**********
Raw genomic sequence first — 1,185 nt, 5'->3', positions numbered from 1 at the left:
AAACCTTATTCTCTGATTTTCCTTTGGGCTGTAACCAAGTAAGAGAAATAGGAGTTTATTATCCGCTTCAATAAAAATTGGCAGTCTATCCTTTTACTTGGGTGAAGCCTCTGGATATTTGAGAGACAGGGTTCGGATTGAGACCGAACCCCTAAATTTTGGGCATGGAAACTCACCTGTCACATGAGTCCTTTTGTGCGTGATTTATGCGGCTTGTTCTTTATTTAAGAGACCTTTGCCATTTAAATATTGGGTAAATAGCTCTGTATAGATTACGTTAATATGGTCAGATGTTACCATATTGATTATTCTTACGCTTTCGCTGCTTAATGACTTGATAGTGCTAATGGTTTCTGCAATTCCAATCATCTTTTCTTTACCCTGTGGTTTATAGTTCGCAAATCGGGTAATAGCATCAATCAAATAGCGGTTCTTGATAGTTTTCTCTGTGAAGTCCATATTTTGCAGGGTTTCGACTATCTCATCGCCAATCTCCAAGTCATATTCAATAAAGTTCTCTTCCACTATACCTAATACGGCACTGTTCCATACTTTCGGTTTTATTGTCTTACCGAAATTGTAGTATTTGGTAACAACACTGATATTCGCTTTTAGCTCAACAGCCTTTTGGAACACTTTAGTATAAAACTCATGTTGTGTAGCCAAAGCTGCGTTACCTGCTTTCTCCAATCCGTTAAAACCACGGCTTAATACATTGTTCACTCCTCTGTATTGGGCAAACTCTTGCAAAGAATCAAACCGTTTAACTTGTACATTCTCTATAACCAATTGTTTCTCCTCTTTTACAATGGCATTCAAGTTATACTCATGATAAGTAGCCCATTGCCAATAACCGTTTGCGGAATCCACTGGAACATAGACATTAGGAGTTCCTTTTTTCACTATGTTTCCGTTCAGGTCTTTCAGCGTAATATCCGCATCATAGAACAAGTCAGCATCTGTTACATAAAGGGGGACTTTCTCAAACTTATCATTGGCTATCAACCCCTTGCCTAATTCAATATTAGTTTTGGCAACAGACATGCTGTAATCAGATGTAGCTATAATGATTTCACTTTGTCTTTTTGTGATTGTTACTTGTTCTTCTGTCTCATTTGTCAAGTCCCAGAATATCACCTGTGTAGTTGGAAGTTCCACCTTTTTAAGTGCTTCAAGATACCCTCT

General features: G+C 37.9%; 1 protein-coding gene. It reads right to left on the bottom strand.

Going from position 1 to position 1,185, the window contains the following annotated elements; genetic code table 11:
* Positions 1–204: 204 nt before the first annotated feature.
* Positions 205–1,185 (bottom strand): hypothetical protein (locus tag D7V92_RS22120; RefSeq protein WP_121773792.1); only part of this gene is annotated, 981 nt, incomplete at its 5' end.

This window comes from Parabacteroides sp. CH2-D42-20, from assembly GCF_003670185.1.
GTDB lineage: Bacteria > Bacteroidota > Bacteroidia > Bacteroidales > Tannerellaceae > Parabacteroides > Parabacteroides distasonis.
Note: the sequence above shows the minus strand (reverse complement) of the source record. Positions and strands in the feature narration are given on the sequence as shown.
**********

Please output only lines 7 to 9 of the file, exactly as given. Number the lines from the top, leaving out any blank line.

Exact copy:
This window comes from Parabacteroides sp. CH2-D42-20, from assembly GCF_003670185.1.
GTDB lineage: Bacteria > Bacteroidota > Bacteroidia > Bacteroidales > Tannerellaceae > Parabacteroides > Parabacteroides distasonis.
Note: the sequence above shows the minus strand (reverse complement) of the source record. Positions and strands in the feature narration are given on the sequence as shown.